This fall, two faculty members from the Department of Criminal Justice took their research outside of the classroom—these Redbirds were invited to fly east to Washington, D.C.
The Division on Women and Crime (DWC) of the American Society of Criminology (ASC) hosted its first Congressional briefing in October. In this briefing, titled “Translating Research to Policy: Improving Justice for Women & Girls,” DWC researchers made evidence-based policy recommendations aimed at improving justice for women and girls. The panelists offered suggestions for strengthening existing programs and policies, modifying current legislation and executive decisions, and establishing new legislative and funding initiatives. Faculty members Shelly Clevenger and Cara Rabe-Hemp were invited to apply and then selected through a competitive process through the DWC of the ASC.
About the Division on Women and Crime
The Division on Women and Crime (DWC) is a unit of the American Society of Criminology (ASC). Founded in 1941, ASC is an international organization whose members pursue scholarly, scientific, and professional knowledge concerning the measurement, etiology, consequences, prevention, control, and treatment of crime and delinquency. Established in 1984, the DWC is comprised of scholars and practitioners within ASC who are committed to feminist perspectives on gender, crime, and justice. In 2006 the DWC launched its own journal, Feminist Criminology, an international publication dedicated to feminist criminological scholarship about women, girls, crime, and justice.
At the briefing, Clevenger shared insights from her research with Jordana Navarro, Ph.D., (The Citadel) on reducing and preventing the cyber-abuse of women and girls. She made recommendations for the Ending Nonconsensual Online User Graphic Harassment (ENOUGH) Act of 2017. “My favorite part was being able to share the results of my research with the people who could make a change that would help survivors,” said Clevenger.
“I got to learn so much from the other presenters about their research and the related goals that they have for policy and change,” said Clevenger. “I was honored and proud to be among such strong and intelligent women.”
Rabe-Hemp presented recommendations from her research on women’s participation in peacekeeping and security efforts. She made recommendations for the Women, Peace, and Security Act of 2017 and for Community Oriented Policing Services (COPS) Office funding. “My favorite part of this event was speaking to legislators about the importance of the representation of women in peacekeeping and policing, recognizing what international women’s organizations have long argued—there is a connection between increased representation of women police officers and a range of peacekeeping improvements, including less violence against women and terrorism prevention,” said Rabe-Hemp.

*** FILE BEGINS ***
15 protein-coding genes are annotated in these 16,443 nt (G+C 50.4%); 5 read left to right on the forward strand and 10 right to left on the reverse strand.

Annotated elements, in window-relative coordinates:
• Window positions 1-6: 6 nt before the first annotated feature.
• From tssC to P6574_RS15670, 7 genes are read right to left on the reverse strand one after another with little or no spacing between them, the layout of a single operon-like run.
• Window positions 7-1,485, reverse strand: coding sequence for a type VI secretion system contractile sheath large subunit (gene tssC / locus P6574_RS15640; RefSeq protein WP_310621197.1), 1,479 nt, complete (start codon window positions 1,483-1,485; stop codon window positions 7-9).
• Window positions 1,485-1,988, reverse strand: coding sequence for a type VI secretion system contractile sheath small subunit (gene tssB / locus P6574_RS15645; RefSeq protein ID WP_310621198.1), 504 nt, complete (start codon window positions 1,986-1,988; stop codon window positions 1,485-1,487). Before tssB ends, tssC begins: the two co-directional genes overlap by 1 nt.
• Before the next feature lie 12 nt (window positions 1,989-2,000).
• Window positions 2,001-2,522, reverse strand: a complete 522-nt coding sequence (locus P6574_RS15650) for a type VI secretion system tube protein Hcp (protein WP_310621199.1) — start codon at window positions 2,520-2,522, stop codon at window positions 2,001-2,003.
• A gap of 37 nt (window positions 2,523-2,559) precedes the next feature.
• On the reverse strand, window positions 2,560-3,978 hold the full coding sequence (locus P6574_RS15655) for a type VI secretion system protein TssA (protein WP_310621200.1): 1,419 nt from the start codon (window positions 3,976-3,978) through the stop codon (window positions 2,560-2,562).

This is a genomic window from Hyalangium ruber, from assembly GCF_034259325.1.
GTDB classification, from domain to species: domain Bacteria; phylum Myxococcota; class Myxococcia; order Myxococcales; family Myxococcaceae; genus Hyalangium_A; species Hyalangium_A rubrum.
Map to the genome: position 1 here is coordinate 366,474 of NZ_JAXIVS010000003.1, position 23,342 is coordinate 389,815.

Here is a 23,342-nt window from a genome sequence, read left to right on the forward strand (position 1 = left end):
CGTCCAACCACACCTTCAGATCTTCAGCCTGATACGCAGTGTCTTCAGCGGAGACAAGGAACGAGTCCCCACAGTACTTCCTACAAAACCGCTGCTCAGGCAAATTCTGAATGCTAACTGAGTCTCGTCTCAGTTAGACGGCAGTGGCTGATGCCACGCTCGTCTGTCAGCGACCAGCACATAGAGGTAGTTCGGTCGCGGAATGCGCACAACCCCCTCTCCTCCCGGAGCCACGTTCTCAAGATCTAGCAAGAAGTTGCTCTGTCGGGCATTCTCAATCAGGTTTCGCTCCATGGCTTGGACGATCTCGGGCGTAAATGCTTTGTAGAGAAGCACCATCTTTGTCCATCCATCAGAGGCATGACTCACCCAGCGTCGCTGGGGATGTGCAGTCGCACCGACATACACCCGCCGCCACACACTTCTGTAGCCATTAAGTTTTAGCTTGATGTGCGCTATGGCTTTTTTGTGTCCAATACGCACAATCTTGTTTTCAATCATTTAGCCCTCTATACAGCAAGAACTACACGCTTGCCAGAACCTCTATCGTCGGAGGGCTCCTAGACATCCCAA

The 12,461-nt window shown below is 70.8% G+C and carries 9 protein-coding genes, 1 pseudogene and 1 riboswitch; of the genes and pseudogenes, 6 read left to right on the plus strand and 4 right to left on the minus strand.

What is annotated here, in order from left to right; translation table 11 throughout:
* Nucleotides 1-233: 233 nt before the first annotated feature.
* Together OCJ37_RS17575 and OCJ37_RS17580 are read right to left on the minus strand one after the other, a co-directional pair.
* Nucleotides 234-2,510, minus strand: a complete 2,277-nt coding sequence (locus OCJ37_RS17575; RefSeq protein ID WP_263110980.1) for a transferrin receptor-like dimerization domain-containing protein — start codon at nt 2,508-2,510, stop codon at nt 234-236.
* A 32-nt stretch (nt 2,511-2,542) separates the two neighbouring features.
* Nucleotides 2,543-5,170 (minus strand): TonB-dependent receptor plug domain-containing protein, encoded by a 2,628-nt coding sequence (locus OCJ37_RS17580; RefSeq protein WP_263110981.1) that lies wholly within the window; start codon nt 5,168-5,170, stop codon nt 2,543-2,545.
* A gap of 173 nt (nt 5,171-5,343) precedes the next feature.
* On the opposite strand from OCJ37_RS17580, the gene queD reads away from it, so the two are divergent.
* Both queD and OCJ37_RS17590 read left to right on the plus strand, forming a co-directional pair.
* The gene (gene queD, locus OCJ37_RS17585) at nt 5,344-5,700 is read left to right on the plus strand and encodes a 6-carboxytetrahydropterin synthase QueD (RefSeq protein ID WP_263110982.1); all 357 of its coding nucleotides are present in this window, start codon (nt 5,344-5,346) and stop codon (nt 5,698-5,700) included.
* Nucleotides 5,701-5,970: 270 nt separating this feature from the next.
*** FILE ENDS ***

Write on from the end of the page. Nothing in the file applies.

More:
“All of the speakers showcased cutting-edge areas of feminist criminological scholarship that have immediate policy relevance to improve justice outcome for women and girls. It was inspiring to see women across the United States all working for the same common cause,” said Rabe-Hemp.
Learn more about the briefing here.
Rabe-Hemp was invited back to Washington, D.C., in December to participate in the National Institute of Justice (NIJ) Research Summit on Women in Policing. “For this summit, NIJ brought together line, mid-rank, and executive police officers, researchers, international experts, and professional associations to explore the current literature on women in policing; identify barriers to recruitment, retention, and promotion; explore the realities that women working in the policing field face; and identify promising practices for increasing representation and improving culture,” explained Rabe-Hemp.
She presented her research during the fireside chat, entitled “The impact of policing culture on women’s experiences and opportunities in the field.” Rabe-Hemp shared her research, which focuses on how gender affects officers’ opportunities and experiences in the profession of policing. She highlighted what we know about women officers’ experiences in rural and urban police departments; career paths of women in police organizations; and women’s survivability in the traditionally male dominated profession of policing. Most importantly, she shared the experiences of women working in the field.
Rabe-Hemp has interviewed 60 women police from all across the nation, and in all areas of policing. Their heartfelt and amazing stories are captured in the book published earlier this year, Thriving in an All Boys Club: Female Police Officers and their Fight for Equity (Rowman & Littlefield Publishers).
“Being asked to speak at the National Institute of Justice as a scholar and expert is one of the highlights of my career. I left the two-day summit inspired. The potential for enduring change through the inclusion and advancement of women in law enforcement is too great to risk the continued consequences of the lack of diversity and female representation in policing,” said Rabe-Hemp.
After the summit, NIJ will produce a special report to chart the course for future research.
Read some remarks from the summit here.